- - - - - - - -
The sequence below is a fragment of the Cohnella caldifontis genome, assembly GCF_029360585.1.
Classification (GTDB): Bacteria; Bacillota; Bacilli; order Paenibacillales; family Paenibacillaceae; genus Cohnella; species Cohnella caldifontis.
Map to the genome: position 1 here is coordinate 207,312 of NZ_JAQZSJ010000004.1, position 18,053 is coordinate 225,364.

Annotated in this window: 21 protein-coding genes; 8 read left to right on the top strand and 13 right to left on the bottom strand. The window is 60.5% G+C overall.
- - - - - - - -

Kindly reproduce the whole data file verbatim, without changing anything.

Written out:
The sequence below is a fragment of the Cohnella caldifontis genome, assembly GCF_029360585.1.
Classification (GTDB): Bacteria; Bacillota; Bacilli; order Paenibacillales; family Paenibacillaceae; genus Cohnella; species Cohnella caldifontis.
Map to the genome: position 1 here is coordinate 207,312 of NZ_JAQZSJ010000004.1, position 18,053 is coordinate 225,364.

Annotated in this window: 21 protein-coding genes; 8 read left to right on the top strand and 13 right to left on the bottom strand. The window is 60.5% G+C overall.